Pablo Picasso once quipped that “Every child is an artist; the problem is how to remain an artist once they grow up.”[i] In this often-quoted slogan, Picasso neatly summarized idealized views of the universally creative child and the uncreative adult. In a similar fashion he would later write that, “It takes a long time to become young.” What is one to make of such laments? Nostalgia over a lost youth? A yearning to escape a pressurized grown-up life? Regardless of origins, it’s impossible to deny America’s ongoing infatuation with childhood creativity.
This fascination childhood artistry dates to the 1700s, corresponding to evolving views of children as “blank slates” (tabula rasa) better served by nurturance and education than by discipline alone. At the same time, Enlightenment debates over individualism and personal autonomy were bringing considerable anxiety to the era, evidenced in worries that self-interest would overwhelm moral sentiments.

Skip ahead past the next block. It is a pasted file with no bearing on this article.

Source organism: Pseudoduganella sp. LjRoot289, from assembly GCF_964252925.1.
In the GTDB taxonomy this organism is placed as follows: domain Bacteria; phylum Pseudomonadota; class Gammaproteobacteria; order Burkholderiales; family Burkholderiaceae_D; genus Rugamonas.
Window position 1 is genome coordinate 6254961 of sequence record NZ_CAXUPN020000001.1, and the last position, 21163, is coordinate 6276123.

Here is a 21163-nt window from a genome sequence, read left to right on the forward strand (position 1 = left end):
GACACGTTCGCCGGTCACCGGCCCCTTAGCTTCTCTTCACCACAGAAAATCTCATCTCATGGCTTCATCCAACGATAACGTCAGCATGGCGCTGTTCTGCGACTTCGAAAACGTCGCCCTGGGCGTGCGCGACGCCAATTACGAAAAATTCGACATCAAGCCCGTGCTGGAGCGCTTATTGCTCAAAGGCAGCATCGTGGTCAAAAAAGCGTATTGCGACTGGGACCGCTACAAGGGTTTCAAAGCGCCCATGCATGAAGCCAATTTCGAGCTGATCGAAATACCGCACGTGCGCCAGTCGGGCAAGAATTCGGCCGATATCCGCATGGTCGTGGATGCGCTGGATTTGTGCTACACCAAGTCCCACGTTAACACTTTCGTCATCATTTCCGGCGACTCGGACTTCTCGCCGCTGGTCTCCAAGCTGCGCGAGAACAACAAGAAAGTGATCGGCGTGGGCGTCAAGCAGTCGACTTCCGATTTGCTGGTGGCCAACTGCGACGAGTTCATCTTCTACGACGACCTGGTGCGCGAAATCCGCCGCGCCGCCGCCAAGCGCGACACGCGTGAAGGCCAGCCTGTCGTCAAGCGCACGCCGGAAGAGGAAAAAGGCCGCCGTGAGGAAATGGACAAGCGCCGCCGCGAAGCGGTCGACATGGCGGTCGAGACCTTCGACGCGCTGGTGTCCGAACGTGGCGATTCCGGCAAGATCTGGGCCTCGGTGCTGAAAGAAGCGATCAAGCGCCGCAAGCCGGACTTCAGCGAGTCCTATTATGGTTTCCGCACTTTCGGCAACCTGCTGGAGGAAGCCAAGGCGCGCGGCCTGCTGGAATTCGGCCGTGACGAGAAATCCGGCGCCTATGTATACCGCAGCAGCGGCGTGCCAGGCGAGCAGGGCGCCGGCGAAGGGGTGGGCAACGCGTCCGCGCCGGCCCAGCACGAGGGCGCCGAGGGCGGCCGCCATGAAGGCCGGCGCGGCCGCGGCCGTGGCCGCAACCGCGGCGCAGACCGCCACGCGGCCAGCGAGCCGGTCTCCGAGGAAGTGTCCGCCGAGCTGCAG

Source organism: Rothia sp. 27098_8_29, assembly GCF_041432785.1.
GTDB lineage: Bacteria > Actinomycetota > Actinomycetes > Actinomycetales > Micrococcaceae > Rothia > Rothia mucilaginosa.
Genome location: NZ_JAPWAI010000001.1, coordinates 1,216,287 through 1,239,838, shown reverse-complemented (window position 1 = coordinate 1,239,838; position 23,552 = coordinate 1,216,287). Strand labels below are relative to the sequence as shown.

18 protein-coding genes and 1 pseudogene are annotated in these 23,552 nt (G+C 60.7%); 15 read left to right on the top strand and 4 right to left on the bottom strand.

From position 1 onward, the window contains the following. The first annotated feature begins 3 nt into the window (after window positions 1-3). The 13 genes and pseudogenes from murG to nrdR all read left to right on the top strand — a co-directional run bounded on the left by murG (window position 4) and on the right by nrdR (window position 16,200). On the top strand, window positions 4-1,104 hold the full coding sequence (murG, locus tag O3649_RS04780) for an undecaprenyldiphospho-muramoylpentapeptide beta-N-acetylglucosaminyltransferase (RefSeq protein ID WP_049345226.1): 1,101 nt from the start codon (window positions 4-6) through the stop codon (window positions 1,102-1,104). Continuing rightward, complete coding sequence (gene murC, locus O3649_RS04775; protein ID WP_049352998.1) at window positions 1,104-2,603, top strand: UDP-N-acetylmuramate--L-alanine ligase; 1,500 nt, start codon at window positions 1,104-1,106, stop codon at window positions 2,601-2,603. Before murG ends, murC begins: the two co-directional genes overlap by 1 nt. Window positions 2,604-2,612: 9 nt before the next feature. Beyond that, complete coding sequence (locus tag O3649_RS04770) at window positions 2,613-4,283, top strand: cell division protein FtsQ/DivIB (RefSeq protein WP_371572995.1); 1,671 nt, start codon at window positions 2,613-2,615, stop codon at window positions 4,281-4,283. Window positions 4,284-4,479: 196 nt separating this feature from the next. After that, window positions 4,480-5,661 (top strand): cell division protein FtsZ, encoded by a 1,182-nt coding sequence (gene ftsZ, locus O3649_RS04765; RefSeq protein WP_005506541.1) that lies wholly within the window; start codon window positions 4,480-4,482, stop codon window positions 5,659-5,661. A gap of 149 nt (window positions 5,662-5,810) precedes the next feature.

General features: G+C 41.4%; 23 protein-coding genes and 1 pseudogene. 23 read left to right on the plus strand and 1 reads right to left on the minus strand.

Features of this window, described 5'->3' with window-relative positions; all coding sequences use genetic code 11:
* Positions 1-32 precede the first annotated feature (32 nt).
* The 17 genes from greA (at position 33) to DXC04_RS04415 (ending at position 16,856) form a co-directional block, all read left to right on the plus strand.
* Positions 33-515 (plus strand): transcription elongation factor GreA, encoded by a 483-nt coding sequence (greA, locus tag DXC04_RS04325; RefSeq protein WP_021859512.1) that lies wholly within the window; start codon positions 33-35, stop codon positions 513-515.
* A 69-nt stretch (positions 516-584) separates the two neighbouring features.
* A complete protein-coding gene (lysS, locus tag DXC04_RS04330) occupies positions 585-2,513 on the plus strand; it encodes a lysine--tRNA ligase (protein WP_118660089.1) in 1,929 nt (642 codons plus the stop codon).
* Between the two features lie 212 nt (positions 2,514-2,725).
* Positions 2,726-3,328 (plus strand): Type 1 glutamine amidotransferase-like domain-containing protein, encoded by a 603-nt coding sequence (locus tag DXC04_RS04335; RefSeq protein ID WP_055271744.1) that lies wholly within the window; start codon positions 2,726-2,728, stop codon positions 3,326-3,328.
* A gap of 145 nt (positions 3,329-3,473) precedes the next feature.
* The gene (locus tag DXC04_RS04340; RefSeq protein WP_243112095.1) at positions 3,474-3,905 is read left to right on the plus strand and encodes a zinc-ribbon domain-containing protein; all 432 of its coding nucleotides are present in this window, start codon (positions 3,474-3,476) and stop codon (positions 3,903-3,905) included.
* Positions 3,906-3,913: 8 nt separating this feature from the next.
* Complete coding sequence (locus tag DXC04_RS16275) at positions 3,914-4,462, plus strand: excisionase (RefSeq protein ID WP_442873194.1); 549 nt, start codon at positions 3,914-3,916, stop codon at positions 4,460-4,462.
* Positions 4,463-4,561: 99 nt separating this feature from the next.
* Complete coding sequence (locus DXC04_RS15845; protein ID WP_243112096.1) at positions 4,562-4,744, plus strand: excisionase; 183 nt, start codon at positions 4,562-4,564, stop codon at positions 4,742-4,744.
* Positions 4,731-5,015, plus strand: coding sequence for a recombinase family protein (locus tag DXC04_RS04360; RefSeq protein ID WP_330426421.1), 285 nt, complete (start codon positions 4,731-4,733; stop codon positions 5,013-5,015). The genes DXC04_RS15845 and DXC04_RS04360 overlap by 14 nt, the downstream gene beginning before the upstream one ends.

This set the stage for the naturalism espoused by Jean-Jacques Rousseau in his book Emile: Or, On Education, seeing an inherent “goodness” in children, which becomes corrupted by adult desire and material want.[ii] With the 1800s, views of “human nature” gave ways to theories of evolution and behavioral adaptation –– owing in large part to the influence of Charles Darwin and Herbert Spencer. While the resulting rationalism eventually would make education more formulaic, an artsy transcendentalism would counterbalance American culture with an advocacy for an “educated imagination.”[iii] The Romantic Era writings of Ralph Waldo Emerson, Margaret Fuller, Henry Wadsworth Longfellow, and Walt Whitman advanced themes of emotion over reason and imagination over reality –– setting in place a tradition progressive of push-back against the instrumentalist ethos of science and industry. Continue reading “The Creative Inner Child?”